The New Flu Strain of 2014: What You Need to Know

In the United States, influenza, commonly known as the flu, typically occurs between January and February. However, seasonal flu activity can last from fall through spring, spanning the months of October through May. Most Americans know of the flu as a common illness, hardly a rare disease. Despite its annual occurrence, the development of a new flu strain is always unpredictable.

Why do influenza viruses mutate?

The influenza virus is a virus that undergoes an incredible amount of change every year. A new flu strain can develop in the following ways:
  • Antigenic drift refers to the small, gradual changes that occur to viruses, causing new flu strains to be created. As increasing amounts of new flu strains appear, antibodies can no longer recognize the older virus, causing reinfection to occur. This is the main reason that people get the flu multiple times throughout their lives, or even during one standard flu season. Both influenza type A and type B viruses can undergo antigenic drift.
  • Antigenic shift refers to abrupt, substantial change in influenza A viruses, resulting in new proteins in influenza viruses that infect humans. The shifts tend to migrate from an animal population to a human population, meaning that humans generally don't have any immunity to this novel virus. Unlike antigenic shift, antigenic drift occurs only occasionally, such as with the H1N1 virus of 2009.
Whether new flu strains are caused by antigenic drift or antigenic shift, nurses should be aware that many symptoms caused by either of these changes will lead to a similar symptoms. Patients will almost always have the standard symptoms such as coughing, fever, sore throat and runny nose. If a patient has been hospitalized for a severe respiratory illness, they should undergo testing to rule out specific diseases. This is particularly relevant to those individuals who have recently traveled to a country where antigenic shift strains are abundant. Nonetheless, it is unlikely that a patient residing in the United States would have a new flu strain.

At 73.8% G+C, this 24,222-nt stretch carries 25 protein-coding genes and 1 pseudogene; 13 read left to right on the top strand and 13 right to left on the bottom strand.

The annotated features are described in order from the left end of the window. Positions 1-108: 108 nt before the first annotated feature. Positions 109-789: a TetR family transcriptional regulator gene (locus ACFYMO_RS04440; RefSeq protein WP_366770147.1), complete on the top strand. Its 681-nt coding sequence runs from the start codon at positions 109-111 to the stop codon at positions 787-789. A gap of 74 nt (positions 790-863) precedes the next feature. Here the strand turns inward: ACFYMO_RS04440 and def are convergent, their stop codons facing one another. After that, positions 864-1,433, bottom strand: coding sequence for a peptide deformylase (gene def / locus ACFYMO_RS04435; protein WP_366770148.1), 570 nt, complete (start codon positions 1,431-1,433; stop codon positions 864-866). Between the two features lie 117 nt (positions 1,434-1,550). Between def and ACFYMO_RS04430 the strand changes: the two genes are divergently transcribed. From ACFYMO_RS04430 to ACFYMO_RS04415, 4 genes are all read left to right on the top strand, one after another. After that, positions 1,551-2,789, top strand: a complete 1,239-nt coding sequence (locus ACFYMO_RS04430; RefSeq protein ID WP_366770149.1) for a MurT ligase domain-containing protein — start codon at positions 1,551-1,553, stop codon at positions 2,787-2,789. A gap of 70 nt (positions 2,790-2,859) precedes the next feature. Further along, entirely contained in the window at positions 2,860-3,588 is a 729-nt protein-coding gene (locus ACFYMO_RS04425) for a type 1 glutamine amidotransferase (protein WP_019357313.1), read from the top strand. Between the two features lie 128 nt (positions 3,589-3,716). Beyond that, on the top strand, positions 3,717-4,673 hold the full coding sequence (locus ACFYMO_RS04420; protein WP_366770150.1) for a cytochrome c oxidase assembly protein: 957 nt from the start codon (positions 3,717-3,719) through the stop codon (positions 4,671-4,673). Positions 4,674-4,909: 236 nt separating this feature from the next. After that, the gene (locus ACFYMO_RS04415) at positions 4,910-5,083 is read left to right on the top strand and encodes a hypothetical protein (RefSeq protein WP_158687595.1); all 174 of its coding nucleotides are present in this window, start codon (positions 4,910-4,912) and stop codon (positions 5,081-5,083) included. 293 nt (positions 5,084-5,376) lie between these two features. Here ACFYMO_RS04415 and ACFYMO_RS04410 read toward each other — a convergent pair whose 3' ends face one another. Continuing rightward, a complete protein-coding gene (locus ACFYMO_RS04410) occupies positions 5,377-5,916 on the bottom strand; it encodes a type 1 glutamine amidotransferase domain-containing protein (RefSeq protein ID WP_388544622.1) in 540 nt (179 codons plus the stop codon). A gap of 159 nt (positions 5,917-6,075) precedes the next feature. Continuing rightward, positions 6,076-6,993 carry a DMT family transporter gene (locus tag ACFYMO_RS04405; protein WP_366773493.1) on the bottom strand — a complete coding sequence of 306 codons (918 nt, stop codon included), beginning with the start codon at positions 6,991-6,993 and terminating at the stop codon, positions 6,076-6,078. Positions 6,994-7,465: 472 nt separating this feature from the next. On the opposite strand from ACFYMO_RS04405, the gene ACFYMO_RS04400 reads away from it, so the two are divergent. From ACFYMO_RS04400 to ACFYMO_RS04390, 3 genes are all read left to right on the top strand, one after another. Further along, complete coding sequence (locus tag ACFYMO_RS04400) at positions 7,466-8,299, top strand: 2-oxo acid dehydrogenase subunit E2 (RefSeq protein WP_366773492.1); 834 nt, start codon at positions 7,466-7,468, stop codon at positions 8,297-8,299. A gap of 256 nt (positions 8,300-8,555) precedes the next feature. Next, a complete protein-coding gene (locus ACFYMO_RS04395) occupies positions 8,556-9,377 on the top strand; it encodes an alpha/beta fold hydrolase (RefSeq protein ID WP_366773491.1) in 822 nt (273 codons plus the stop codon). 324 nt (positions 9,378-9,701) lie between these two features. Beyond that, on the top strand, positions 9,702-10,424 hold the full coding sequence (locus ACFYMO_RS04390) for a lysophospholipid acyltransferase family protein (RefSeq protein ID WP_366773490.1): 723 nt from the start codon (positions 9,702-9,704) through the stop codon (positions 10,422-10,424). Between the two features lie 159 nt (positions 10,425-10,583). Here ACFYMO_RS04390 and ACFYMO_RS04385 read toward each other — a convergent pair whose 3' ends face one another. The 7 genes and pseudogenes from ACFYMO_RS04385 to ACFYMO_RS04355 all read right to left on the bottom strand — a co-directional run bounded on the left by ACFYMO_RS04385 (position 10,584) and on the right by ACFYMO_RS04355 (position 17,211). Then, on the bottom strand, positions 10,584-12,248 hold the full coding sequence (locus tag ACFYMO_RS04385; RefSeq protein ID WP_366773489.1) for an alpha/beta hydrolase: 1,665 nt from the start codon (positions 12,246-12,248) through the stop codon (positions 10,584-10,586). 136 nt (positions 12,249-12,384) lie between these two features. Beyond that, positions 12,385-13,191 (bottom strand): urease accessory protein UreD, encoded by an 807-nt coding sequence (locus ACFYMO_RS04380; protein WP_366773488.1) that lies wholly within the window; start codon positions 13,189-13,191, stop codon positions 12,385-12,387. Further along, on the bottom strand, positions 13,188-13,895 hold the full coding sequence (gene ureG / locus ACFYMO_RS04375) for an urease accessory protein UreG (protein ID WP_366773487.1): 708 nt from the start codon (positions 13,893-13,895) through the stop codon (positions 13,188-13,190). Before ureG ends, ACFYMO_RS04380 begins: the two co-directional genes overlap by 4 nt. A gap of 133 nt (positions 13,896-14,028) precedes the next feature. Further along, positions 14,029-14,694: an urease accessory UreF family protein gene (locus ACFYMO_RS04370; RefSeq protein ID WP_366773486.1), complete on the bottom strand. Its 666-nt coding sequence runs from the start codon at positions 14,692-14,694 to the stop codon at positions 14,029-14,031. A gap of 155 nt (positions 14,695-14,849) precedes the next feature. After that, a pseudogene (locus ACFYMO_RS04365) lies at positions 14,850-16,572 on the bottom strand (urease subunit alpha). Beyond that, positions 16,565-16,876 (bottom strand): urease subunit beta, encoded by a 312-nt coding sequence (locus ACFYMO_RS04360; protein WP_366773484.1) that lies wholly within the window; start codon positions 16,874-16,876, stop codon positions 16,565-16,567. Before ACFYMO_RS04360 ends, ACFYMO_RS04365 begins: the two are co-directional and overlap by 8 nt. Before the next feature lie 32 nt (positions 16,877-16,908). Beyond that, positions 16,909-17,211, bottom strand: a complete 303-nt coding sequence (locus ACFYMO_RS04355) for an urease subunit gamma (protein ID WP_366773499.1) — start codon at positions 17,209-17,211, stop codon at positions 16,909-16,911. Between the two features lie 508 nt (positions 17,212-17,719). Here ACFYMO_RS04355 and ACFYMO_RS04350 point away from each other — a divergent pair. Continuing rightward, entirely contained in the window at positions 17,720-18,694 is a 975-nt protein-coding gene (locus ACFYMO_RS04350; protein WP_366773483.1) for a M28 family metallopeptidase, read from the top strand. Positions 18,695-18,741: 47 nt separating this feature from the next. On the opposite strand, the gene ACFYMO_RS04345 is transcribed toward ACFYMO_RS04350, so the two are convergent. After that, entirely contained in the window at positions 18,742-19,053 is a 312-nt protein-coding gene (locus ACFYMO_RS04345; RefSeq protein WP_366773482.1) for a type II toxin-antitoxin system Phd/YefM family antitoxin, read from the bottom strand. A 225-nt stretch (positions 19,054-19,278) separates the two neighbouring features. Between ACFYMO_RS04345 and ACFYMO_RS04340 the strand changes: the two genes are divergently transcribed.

How can we prevent new flu strains from spreading?

According to the Centers for Disease Control (CDC), three kinds of flu viruses circulate in the United States:
  1. Influenza A (H1N1) viruses
  2. influenza A (H3N2) viruses
  3. Influenza B viruses
Every year, these three viruses are used to produce seasonal influenza vaccines: trivalent and quadirvalent influenza vaccines. The trivalent flu vaccine offers protection from two influenza A and one influenza B virus, while the quadrivalent flu vaccine provides defense against two influenza A and two influenza B viruses. The appropriate vaccine for a patient can generally be determined based on their age and prior health conditions. Some flu vaccine options are available for this upcoming flu season. This winter's (2013-2014) trivalent influenza vaccine is made from the following three viruses:
  • an A/California/7/2009 (H1N1)pdm09-like virus
  • an A(H3N2) virus antigenically like the cell-propagated prototype virus A/Victoria/361/2011
  • a B/Massachusetts/2/2012-like virus
As recommended by the CDC, the quadrivalent vaccine should include those three viruses previously listed along with a B/Brisbane/60/2008-like virus. By keeping tabs on all mutations of the influenza virus and utilizing the appropriate vaccinations, we can help prevent new flu strains from spreading throughout our communities. Photo Source: Wikimedia Commons [cf]skyword_tracking_tag[/cf]

Tags: nursing, Registered Nursing

Siddhi Camila Lama

About Siddhi Camila Lama

I am qualified to be a writer for Fortis because of my substantial background in healthcare. I have a BSc. in Human Development with a focus on medical microbiology, a MSc. in Organ, Tissue, and Cellular Transplantation Research, and am currently pursuing my PhD in (Cellular, Tissue, and Organ) Bioengineering. I am a published author in several medical journals such as the Virology Journal and have experience working in both European and American healthcare and biomedical research. View all posts by Siddhi Camila Lama →